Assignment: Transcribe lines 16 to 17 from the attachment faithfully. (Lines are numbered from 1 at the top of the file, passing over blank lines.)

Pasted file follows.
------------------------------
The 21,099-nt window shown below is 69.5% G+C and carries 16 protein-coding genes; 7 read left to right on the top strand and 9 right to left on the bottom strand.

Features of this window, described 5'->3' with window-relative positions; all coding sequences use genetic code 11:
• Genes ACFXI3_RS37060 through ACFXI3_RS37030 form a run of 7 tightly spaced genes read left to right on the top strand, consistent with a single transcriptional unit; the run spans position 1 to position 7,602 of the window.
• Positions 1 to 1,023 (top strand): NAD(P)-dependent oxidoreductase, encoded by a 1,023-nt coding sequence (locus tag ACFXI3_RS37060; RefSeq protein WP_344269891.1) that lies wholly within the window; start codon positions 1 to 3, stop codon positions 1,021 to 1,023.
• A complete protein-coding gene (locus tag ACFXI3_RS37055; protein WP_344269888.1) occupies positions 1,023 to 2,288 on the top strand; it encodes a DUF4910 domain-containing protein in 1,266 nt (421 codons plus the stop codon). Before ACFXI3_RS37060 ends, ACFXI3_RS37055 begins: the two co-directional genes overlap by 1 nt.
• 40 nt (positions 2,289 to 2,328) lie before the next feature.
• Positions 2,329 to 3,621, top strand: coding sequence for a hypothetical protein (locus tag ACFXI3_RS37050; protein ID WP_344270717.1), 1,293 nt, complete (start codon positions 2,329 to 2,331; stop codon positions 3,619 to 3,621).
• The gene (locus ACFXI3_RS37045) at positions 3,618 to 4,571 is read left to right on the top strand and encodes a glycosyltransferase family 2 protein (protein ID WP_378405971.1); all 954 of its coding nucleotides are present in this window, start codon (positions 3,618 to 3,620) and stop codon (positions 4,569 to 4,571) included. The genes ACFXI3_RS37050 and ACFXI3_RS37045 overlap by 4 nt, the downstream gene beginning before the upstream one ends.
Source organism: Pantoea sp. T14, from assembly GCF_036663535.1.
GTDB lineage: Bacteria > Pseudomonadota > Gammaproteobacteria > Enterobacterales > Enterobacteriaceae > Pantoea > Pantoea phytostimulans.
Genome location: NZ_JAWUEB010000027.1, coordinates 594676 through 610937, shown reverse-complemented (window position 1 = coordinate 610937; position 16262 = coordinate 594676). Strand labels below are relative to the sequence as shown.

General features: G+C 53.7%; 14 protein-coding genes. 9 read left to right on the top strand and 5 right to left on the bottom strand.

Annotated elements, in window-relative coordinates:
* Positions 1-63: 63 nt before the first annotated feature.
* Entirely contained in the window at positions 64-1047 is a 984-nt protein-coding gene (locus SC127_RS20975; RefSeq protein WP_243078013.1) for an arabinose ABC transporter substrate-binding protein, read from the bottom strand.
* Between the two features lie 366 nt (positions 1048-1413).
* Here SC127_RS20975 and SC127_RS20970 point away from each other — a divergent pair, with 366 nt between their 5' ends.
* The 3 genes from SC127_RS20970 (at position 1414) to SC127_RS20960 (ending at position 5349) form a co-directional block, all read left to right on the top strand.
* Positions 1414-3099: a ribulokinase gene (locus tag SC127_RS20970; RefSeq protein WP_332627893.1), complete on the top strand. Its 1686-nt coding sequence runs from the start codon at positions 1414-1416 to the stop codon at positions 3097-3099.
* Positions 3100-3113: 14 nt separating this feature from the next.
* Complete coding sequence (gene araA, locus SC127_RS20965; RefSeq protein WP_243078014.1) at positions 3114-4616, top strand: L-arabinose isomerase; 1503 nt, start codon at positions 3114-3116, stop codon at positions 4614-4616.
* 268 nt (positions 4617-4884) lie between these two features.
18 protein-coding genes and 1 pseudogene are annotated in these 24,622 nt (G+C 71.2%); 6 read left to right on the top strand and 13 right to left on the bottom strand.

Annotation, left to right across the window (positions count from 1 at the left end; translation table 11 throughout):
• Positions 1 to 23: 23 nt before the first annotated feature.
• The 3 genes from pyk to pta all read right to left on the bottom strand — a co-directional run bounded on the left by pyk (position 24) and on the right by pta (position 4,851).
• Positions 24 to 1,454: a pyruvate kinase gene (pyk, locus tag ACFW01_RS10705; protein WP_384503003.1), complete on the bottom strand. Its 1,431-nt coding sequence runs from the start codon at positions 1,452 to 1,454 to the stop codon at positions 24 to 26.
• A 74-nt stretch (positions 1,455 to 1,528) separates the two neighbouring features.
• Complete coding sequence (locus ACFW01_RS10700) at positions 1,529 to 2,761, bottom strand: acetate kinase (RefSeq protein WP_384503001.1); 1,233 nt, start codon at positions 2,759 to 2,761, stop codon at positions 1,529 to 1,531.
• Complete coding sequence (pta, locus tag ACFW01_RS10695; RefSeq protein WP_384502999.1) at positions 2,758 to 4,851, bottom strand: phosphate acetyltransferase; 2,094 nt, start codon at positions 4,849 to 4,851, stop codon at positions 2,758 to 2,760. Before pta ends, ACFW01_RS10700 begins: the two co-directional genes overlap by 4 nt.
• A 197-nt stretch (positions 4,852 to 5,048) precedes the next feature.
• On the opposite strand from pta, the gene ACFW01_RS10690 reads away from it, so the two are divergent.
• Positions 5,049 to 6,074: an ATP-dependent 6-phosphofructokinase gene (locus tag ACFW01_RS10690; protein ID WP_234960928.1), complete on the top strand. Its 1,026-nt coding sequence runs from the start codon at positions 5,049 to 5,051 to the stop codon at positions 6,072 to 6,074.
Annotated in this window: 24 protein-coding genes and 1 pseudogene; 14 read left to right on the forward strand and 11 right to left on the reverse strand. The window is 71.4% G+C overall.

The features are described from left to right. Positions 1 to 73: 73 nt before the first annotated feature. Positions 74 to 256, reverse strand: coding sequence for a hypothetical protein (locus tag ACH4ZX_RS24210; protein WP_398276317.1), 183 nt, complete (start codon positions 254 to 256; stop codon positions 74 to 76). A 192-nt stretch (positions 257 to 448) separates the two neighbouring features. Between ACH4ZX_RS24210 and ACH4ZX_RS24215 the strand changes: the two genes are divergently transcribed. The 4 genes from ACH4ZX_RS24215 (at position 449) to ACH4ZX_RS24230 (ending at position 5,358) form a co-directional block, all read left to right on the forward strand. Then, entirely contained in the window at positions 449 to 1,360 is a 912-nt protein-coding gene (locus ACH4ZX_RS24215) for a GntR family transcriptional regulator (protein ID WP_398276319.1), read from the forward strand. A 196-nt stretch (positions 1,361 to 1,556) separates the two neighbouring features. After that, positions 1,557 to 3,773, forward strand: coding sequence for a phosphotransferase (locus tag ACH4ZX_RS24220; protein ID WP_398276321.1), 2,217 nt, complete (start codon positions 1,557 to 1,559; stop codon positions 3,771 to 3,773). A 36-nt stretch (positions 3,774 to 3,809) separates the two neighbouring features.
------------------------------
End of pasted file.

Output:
* Between the two features lie 366 nt (positions 1048-1413).
* Here SC127_RS20975 and SC127_RS20970 point away from each other — a divergent pair, with 366 nt between their 5' ends.